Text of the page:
Written by Andrew Jones
Reviving clapped-out road bikes from sheds and garages is all fine and good, but spare a thought for the old racers of years gone by. More likely to end life upside down than right-side up – and probably on fire – it’s a tough gig to survive without some serious war wounds. So when Spain’s Macco Motors had a customer bring them not one but two BMW R100RS ex-racers, they feared the worst: for the bikes, their budget and their sanity. But what’s a few broke, manically babbling customisers when you have an end result like this, a cafe racer they call the ‘Great White’.
“Our customer bought us twin BMW R100s,” say the Macco boys. “He made a deal and got these two bikes that had been competing in classic races competitions for some years. The bikes had been left in a shed for four years and we had no idea what state they were in.” When Rafa, the customer, told Jose and Tito about his plan to buy these bikes and customise them to ride on Spanish streets, they were more than a little sceptical. Clearly, Rafa had fallen in love with the racing mods done to the bikes: the worked engines, R1 fronts and their overall look. “But the other one had a broken engine and this one was a completely unknown quantity. His build budget could vary wildly.”
Despite their fears, Jose and Tito had always wanted to build an old BMW sporting a classic fairing, and this seemed to be the perfect bike to make it happen. Experience dictated the one sensible approach – a ground-up rebuild and resto. “Then we’d convert it to a more classic style mixed with the racing look the bike had already. This way, we could put our customer’s preferences and ours, plus the soul of the bike together in the same pot and cook it all together.”
“In our experience, some bikes are much easier to build than others. This one was definitely one of the others. We began by rebuilding the engine completely. The bike was missing all the electricals at the front: there was no cables for lights and no speedo, so everything was built from zero.” Next they dealt with the bike’s unwanted racing mods. Its original tank, stand, pipes and exhausts were all missing, and in some cases even the mounting brackets had been removed.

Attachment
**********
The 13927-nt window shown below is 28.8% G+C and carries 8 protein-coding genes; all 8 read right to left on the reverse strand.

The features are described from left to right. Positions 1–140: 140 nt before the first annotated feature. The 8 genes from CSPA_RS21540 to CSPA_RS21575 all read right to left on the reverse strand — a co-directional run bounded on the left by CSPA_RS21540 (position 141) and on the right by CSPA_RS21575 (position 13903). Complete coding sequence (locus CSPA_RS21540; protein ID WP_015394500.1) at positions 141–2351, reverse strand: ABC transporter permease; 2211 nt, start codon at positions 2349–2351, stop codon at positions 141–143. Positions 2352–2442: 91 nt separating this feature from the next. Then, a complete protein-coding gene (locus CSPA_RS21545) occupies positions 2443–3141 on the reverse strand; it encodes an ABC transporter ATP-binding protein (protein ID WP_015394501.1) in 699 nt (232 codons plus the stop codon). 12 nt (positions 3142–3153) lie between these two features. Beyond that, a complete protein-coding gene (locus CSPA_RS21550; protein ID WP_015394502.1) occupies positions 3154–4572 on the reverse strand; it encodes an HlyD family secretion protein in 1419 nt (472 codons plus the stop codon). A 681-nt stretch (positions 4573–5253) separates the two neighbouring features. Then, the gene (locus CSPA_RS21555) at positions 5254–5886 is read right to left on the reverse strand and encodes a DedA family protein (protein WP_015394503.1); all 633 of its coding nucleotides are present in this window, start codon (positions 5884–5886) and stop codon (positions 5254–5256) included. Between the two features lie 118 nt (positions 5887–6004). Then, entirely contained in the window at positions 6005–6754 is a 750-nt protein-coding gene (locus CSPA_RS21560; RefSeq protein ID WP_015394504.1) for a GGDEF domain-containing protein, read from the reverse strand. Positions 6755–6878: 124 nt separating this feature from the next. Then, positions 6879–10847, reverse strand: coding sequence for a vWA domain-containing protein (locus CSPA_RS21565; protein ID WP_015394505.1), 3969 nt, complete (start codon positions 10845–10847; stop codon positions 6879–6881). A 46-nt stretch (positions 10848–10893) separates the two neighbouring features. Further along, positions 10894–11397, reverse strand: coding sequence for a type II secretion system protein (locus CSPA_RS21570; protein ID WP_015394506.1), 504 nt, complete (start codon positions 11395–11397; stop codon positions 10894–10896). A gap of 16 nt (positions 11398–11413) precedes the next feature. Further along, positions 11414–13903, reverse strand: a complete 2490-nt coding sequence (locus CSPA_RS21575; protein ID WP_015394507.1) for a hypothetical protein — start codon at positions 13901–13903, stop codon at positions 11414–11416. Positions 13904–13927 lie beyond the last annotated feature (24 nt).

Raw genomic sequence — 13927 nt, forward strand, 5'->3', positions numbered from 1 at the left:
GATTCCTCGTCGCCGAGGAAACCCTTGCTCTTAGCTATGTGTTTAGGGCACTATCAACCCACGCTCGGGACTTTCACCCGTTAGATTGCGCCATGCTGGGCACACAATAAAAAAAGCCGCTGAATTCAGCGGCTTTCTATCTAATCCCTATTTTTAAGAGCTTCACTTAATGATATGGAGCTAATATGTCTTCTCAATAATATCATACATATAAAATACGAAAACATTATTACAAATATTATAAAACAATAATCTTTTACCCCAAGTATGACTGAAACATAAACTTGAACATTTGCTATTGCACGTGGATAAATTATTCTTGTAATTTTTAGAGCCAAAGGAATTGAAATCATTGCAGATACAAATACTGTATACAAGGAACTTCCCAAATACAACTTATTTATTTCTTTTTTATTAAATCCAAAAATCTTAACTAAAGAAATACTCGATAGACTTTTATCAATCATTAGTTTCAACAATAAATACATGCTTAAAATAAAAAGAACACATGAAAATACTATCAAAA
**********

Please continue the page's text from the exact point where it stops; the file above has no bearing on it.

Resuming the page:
It was a similar story at the front end; pretty much everything was built from scratch, including the fairing and brackets, headlight, speedometer, brake master and hoses, controls, mirrors, grips… the list goes on and on. “Once we’d fitted the new fuel tank, a new complete subframe was welded in place and two seats were built: one with a cafe racer tail section and another plain one so Rafa could ride two-up. The engine has been tuned up, refreshed with some new carbs and air filters, and then painted silver. “We also retained the upper racing position of the engine, to which we added new standard chromed pipes and exhausts.”
Perusing their build shopping list reveals even more tasty bits. There’s some Biltwell Thruster grips, an Acewell speedo, Hagon Nitro rear suspension, two K&N filters, and some choice Metzeler Lasertec boots. “Every single part has either been replaced, restored or reworked.The result is a bike that is just pure and utter fun; it has very little in similar to the standard R100. The response of the bike and the feelings it stirs up for someone who loves these kind of classic machines is amazing.”
[superquote]“Every single part has either been replaced, restored or reworked. The result is a bike that is just pure and utter fun.”[/superquote]
And what about the challenges? “The front, the electricals, the brakes… even the stand. All of this BMW was a challenge, to be honest. But when you look at the bike parked, and you see the mix between the classic and its racing look. Wow. But without a doubt, the best part is how it rides. It’s an absolute killer.”